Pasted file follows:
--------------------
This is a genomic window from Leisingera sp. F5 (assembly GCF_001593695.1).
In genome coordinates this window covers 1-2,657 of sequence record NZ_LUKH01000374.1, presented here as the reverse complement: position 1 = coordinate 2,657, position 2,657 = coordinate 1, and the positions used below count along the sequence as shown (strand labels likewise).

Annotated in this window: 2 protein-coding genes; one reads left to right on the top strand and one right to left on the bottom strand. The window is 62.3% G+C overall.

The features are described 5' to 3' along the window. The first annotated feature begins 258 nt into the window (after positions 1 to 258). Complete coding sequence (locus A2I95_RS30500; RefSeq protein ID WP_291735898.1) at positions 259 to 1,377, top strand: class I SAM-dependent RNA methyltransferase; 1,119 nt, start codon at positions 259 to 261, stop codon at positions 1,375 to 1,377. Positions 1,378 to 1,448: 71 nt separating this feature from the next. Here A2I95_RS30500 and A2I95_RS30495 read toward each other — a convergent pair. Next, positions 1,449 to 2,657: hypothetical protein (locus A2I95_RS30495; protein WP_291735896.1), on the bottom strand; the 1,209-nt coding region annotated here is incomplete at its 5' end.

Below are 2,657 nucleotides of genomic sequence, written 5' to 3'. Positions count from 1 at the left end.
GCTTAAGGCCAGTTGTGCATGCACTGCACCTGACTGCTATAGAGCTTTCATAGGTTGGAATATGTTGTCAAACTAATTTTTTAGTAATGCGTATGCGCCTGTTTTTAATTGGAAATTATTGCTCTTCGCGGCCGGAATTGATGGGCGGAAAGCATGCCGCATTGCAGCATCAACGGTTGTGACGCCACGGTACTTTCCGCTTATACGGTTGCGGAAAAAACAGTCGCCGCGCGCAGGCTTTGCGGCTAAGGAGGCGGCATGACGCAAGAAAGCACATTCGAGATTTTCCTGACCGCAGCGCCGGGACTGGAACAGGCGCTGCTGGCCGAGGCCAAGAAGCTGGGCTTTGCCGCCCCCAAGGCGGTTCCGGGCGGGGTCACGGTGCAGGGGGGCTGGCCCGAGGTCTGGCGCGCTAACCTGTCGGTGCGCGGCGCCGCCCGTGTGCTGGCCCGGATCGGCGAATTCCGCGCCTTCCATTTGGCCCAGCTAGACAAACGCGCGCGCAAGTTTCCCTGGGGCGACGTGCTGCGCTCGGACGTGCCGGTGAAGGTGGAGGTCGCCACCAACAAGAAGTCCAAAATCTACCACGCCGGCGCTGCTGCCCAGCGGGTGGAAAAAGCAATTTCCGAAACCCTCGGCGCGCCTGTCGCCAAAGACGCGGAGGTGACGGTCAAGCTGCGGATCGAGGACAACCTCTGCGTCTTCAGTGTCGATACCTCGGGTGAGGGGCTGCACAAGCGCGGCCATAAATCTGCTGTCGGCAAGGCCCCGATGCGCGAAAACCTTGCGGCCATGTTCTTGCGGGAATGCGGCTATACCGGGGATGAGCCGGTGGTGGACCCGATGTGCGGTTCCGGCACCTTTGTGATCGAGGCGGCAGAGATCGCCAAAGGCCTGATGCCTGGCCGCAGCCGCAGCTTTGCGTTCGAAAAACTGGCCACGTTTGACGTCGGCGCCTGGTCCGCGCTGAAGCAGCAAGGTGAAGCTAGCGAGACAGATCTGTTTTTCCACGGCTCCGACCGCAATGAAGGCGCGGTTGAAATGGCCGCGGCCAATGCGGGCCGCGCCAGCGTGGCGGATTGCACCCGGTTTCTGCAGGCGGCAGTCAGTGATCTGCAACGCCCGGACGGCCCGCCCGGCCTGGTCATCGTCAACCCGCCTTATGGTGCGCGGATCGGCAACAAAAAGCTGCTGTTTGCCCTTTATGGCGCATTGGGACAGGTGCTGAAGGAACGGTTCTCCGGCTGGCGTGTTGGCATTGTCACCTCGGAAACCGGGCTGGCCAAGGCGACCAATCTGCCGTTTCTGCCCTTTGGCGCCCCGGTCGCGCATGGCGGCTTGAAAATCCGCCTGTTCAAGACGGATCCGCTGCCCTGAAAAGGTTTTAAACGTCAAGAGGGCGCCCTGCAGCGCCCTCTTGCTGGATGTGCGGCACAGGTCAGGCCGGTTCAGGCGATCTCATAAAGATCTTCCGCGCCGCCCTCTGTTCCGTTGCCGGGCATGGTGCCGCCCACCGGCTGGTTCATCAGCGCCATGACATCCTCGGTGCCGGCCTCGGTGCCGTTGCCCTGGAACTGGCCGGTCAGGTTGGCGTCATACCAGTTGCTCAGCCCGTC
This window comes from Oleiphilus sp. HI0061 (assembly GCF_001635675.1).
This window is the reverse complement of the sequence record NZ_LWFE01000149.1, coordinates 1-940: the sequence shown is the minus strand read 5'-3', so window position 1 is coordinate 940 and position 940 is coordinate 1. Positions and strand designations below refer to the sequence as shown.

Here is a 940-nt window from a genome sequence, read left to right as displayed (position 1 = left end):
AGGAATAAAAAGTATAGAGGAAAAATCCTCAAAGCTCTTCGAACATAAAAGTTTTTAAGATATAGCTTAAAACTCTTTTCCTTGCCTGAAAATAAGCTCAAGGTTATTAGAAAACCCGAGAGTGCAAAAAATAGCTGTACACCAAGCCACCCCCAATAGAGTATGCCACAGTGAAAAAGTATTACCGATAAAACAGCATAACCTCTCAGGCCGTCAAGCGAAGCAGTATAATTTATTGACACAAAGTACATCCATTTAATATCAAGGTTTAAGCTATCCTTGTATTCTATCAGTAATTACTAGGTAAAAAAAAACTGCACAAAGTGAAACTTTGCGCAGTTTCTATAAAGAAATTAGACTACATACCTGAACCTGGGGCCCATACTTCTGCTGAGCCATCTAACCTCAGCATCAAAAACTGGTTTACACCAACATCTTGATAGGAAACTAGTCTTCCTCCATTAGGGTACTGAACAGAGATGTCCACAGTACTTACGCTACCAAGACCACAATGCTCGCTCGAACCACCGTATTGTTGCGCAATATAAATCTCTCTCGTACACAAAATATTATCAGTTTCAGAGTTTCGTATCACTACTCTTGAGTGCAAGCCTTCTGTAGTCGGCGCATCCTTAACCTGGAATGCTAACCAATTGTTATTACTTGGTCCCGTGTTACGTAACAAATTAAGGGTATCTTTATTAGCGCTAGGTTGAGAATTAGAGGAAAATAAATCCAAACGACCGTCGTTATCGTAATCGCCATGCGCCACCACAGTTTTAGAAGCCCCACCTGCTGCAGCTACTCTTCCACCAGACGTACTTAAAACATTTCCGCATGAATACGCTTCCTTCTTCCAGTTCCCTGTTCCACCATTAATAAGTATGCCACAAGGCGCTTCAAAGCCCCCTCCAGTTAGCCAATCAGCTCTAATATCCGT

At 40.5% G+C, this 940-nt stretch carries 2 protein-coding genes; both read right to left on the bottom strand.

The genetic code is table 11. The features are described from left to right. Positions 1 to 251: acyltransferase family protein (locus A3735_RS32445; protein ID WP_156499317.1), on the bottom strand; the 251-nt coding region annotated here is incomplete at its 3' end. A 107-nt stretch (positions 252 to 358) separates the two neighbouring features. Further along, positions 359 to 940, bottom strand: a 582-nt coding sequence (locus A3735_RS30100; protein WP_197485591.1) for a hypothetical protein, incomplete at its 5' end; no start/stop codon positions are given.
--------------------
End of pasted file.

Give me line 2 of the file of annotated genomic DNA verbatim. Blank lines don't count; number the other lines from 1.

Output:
In genome coordinates this window covers 1-2,657 of sequence record NZ_LUKH01000374.1, presented here as the reverse complement: position 1 = coordinate 2,657, position 2,657 = coordinate 1, and the positions used below count along the sequence as shown (strand labels likewise).